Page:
Whenever my 9-year-old seizes, he’s coming out of sleep—as though his brain gets stuck in an elevator between the basement of REM and the lobby of consciousness. Around 5 a.m., always on a day, I couldn’t predict, his 50-pound frame starts to tap and jerk, keeping an awful rhythm, and, for too many seconds, he cannot say his name.
Seizures are the latest in a litany of medical and developmental challenges that have puzzled his doctors for the last seven years, beginning with the morning his blood sugar dropped to 27 mg/dL. A normal range is around 70-100 mg/dL. We have medication and genetic test results, glucometers, and nutrition plans, but we have no guarantees. My husband and I take turns easing liquid medicine into his mouth twice a day, pricking his finger when his energy lags and blending a protein smoothie for him at night. We follow the rules, try to make a contract with our boy’s beautiful brown body. But each time he seizes, we are left without recourse. We hold him and push the record on the phone as though gathering evidence could ever be enough.
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I thought we’d be in a different place by now. It’s a phrase I don’t dare say aloud following his seizures or doctors’ appointments. It would strip me down to my last skin, expose me as a mother. Was I a fool for having expectations, for assuming that medicine or prayer or time would be enough?
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It’s a phrase that’s tapped quietly at my soul for years, even before my son became sick. Each time I’ve learned a Black person was killed for walking with iced tea or Skittles or a cell phone, killed, even, while sleeping, a tiny piece of me, perhaps one bit of marrow untouched by skepticism, courses through and cushions my bones: No, this can’t be. Not again. Sometimes disbelief is the closest thing we have to hope.
As Black parents, we have The Talk with our kids. We write up the contract, we follow the rules. Hands at 10 and 2; always say “Sir”; ask before you reach. Still, we find ourselves left naked and wanting by systems devoted to protecting whiteness. We hold our phones and push records, hoping the world will be able to see us this time, or at least not look away.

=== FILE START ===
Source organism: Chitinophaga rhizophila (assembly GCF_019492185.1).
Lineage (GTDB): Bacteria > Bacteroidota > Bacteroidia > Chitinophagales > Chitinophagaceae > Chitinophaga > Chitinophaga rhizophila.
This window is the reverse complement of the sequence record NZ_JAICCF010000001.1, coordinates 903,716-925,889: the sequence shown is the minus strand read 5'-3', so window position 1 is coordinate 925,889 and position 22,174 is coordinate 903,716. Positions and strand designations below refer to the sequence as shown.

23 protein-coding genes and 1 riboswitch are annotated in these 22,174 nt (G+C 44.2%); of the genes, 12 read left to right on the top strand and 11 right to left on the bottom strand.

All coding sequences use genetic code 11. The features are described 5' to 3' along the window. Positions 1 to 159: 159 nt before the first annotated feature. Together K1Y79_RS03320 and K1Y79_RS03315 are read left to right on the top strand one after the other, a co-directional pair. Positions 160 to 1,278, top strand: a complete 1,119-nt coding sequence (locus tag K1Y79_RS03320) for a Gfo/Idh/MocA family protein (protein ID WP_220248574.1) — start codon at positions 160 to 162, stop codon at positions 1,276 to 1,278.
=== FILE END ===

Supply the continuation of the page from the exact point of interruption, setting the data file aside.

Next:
So what follows that first phrase is another: I should’veknown better. As though the only thing worse than experiencing racism is failing to anticipate it. As though the only thing worse than my child seizing is being surprised by it. I sit at this intersection of motherhood, an intersection of vulnerabilities, really. Mother to a Black and medically complex child during a pandemic, in this country, where I naively believed we’d be in a safer place by now.
I am used to the waiting. Waiting on science to discover my son’s diagnosis. Waiting on people who thrive on privilege to be held accountable. And now, as I wait for COVID-19 vaccines for children under 12, I am reminded once more how hard it is to keep going amid uncertainty, disappointment, even fury.
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When it comes to COVID-19, though, science is doing its job. We have multiple doses of multiple vaccines—a surplus in this country while other countries lack. We are likely a few months, painfully long months, yes, but just months away from eligibility for kids. So while I would love an emergency use authorization for those shots tomorrow, the FDA, which asked for manufacturers to expand their trial sizes in order to detect any potential side effects, is not the target of my ire.